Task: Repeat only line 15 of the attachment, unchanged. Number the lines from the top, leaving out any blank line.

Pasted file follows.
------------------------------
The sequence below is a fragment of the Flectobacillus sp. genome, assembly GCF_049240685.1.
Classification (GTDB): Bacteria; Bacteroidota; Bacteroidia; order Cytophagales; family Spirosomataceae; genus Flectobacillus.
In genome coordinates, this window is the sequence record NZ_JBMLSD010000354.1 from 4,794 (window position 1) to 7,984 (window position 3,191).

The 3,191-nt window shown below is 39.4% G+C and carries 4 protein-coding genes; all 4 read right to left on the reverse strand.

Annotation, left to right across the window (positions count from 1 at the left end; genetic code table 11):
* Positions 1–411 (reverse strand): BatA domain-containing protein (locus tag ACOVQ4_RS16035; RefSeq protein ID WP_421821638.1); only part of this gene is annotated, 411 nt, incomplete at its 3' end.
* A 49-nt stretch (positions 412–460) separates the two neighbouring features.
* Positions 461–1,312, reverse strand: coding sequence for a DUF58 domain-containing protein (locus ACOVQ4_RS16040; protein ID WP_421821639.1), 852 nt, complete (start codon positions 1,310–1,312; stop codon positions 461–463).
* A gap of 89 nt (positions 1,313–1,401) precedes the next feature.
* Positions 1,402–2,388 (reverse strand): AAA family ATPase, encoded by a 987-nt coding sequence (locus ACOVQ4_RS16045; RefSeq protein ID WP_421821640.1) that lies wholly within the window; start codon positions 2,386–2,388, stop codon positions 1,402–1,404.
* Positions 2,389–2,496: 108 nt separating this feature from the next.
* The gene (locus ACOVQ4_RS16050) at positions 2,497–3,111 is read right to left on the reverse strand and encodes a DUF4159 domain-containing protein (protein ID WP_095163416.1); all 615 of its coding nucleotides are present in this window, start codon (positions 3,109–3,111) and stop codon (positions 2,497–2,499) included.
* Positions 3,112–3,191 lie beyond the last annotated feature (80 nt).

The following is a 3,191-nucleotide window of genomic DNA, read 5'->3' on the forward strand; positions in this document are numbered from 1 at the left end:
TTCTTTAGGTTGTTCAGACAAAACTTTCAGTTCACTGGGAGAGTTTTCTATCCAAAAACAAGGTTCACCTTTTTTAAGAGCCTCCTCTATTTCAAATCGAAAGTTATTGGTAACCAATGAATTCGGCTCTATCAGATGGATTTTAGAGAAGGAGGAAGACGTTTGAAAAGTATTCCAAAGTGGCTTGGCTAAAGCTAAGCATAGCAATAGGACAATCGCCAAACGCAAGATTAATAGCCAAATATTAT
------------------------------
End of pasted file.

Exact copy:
TTCTTTAGGTTGTTCAGACAAAACTTTCAGTTCACTGGGAGAGTTTTCTATCCAAAAACAAGGTTCACCTTTTTTAAGAGCCTCCTCTATTTCAAATCGAAAGTTATTGGTAACCAATGAATTCGGCTCTATCAGATGGATTTTAGAGAAGGAGGAAGACGTTTGAAAAGTATTCCAAAGTGGCTTGGCTAAAGCTAAGCATAGCAATAGGACAATCGCCAAACGCAAGATTAATAGCCAAATATTAT